Places in the Heart was set and filmed in Waxahachie, Texas. Other filming locations of the movie are Ellis County and Five Points. Filming Places in the Heart started on September 21, 1983, and ended on December 15, 1983.
A lot of yesteryear movies have been forgotten while few of them have maintained their legacy and are still remembered today. One of such movies is Places in the Heart.
It featured one of the unexpected and talked-about endings in the ’80s cinema scene, which is why it is still remembered to this day. And it also spurred Sally Field‘s iconic and mocked ‘You like me – you really like me!’ moment at the Oscars.
Places in the Heart is a 1984 American movie that revolves around a widow Edna Spalding, portrayed by Sally Field, who is forced to take control of and maintain the farm and support the family after the demise of her husband.
It is written and directed by Robert Benton and stars Sally Field, Lindsay Crouse, Ed Harris, Ray Baker, Amy Madigan, John Malkovich, Danny Glover, Jerry Haynes, and Terry O’Quinn.
Where was Places in the Heart Filmed?
Places in the Heart is a movie that follows a young woman Edna Spalding who is left to support herself and her children with the farm, which the bank was about to foreclose on after her husband is killed in an unfortunate accident by a black boy.
The movie is set in the small town of Waxahachie and the gentle Texas countryside surrounding it. It is 1935 – the midst of the Great Depression.
Set in 1935 Waxahachie, Places in the Heart was shot in the very place it was set in -Waxahachie, which is in North Texas. The filming began on September 21 and ended on December 15 in 1983.
It was also filmed in several other locations of Texas but the principal photography was done in Waxahachie. The other places where the movie was photographed are Ellis County, Ellis County Courthouse, and Five Points.
Waxahachie, Texas was a very popular spot for shooting movies back in the 1980s. Lots of movies were filmed there. Los Angeles Times reported that the Texas neighborhood had a great feature of being very easy to transform and resort into the current century-period movies and then reform back to its original state.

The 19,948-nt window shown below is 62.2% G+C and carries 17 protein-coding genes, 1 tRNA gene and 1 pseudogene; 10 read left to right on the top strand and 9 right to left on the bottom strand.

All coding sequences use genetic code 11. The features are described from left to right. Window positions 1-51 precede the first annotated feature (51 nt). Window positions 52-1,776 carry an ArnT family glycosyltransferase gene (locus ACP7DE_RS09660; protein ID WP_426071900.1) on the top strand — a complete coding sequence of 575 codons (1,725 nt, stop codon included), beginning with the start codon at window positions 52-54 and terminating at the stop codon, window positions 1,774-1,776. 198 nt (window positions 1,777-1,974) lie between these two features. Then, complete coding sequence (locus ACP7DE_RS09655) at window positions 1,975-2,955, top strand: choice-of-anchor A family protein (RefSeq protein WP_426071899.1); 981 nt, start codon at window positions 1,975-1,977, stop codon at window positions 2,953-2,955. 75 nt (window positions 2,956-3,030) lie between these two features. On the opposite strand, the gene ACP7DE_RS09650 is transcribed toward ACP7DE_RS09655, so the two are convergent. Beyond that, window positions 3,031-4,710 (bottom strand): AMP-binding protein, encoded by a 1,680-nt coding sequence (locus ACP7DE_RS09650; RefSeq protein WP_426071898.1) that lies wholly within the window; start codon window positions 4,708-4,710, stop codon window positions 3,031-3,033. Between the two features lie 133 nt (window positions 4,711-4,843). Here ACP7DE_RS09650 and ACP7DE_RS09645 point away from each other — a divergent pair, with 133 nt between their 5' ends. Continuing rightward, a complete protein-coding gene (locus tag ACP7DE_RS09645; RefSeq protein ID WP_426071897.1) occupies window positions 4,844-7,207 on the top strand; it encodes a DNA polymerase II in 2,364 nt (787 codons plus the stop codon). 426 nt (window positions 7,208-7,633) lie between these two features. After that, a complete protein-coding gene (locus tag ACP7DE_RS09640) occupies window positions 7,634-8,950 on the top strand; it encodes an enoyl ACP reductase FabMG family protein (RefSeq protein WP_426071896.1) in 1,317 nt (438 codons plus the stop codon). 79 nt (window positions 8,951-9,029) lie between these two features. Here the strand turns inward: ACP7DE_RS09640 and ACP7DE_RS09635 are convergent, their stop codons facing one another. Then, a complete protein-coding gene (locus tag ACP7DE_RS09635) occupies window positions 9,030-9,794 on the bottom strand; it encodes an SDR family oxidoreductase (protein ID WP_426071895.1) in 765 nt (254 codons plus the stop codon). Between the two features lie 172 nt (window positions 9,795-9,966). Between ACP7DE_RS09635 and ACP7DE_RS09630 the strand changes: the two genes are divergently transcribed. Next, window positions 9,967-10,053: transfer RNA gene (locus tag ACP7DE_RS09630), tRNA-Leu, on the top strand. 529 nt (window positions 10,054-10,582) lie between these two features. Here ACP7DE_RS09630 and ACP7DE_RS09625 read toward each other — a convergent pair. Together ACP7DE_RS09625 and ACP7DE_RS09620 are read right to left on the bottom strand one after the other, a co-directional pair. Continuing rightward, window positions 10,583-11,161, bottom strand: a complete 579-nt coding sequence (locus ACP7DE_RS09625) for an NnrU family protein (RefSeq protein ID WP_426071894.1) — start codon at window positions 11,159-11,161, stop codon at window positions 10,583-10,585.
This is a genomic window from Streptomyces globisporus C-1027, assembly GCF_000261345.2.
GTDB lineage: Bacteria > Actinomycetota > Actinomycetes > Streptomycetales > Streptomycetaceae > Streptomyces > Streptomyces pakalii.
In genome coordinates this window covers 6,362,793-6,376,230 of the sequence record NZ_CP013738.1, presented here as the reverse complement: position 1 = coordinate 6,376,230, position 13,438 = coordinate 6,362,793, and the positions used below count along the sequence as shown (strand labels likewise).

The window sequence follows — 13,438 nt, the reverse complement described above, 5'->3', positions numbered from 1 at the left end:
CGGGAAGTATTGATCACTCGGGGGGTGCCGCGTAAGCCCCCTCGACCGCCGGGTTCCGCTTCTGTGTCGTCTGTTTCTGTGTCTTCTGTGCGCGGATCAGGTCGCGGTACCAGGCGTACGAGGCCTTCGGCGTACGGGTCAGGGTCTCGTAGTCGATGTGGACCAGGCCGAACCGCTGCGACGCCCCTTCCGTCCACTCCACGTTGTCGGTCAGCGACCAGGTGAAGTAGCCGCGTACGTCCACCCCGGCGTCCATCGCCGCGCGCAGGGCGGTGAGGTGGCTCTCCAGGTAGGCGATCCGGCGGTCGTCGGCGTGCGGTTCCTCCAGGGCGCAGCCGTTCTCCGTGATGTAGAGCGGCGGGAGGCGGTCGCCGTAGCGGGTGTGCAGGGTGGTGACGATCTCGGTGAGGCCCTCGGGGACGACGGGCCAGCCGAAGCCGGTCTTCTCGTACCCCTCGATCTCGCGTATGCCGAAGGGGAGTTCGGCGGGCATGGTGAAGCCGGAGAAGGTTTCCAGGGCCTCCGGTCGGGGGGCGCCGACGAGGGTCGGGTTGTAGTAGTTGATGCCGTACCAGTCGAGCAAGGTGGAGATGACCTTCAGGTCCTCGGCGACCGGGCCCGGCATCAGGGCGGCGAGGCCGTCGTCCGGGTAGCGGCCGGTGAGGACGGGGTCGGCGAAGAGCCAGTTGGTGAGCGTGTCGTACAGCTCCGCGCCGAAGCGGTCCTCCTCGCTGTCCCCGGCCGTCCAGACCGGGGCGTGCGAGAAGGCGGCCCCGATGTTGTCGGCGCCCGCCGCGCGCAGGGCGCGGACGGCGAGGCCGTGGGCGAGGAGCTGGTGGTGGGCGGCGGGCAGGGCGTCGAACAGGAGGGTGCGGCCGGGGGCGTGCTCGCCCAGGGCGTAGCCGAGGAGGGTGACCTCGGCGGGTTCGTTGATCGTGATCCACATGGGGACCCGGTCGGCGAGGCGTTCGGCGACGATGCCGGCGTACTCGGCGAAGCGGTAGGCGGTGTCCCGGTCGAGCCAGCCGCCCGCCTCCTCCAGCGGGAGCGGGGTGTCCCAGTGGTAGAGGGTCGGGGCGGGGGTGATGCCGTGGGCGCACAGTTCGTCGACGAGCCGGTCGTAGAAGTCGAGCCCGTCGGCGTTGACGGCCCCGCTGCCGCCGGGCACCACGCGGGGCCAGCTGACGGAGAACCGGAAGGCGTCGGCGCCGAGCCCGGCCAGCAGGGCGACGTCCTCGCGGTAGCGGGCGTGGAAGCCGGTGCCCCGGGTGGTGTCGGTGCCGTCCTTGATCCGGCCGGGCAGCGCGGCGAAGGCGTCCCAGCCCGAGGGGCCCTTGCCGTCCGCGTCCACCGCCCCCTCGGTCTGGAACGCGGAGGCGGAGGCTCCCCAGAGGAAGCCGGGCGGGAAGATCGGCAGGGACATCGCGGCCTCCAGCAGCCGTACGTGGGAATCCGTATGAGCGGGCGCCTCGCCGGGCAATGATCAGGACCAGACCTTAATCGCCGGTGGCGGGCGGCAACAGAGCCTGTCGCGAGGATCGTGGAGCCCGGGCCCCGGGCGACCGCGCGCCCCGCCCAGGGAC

Some of the other films shot there are Tender Mercies, The Trip to Bountiful, and Stories from a Waxahachie.
The film was photographed by Nestor Almendros, Benton’s gifted cameraman who also was the person behind the camera on Kramer vs. Kramer and Still of the Night.
Places in The Heart: The Ending
Places in the Heart was realistic until the end when it forays into metaphorical and surreal. The movie segues into an epilogue at the local church, where all the characters, black and white, are gathered together.
As the choir sings and Communion is passed, the camera closes on in Edna‘s late husband Royce and the black boy who accidentally shot him and was subsequently lynched Wylie, looking at each other and saying ‘Peace of God’ to each other.
Places in The Heart: Awards and Rewards and Reception
Prior to theatrical release, Places in the Heart premiered at the 35th Berlin International Film Festival, where it was a contender for the Golden Bear. While the movie was unable to win the Golden Bear, the director Robert Benton was honored with the Silver Bear for Best Director.
It was theatrically released on September 21, 1984, by Tri-Star Pictures. The movie was a critical and commercial hit. The film was made on a gross budget of $9.5 million.
It opened at the box office with $274,279 on its opening weekend. It grossed $34.9 million in total. The film was released on DVD on October 9, 2001, by Sony Pictures Home Entertainment.
Besides getting international recognition, the movie fared pretty well in scoring nominations at its national domain. It received seven nominations at the 57th Academy Awards including for the Best Picture, Best Director, Best Actress, Best Supporting Actress, Best Supporting Actor, Best Costume Design, and Best Screenplay – Written Directly for the Screen.
Out of seven nominations, the movie won two: Best Actress by Sally Field and Best Screenplay by Robert Benton. Looks like the Oscars liked the movie – Oscars really liked the movie.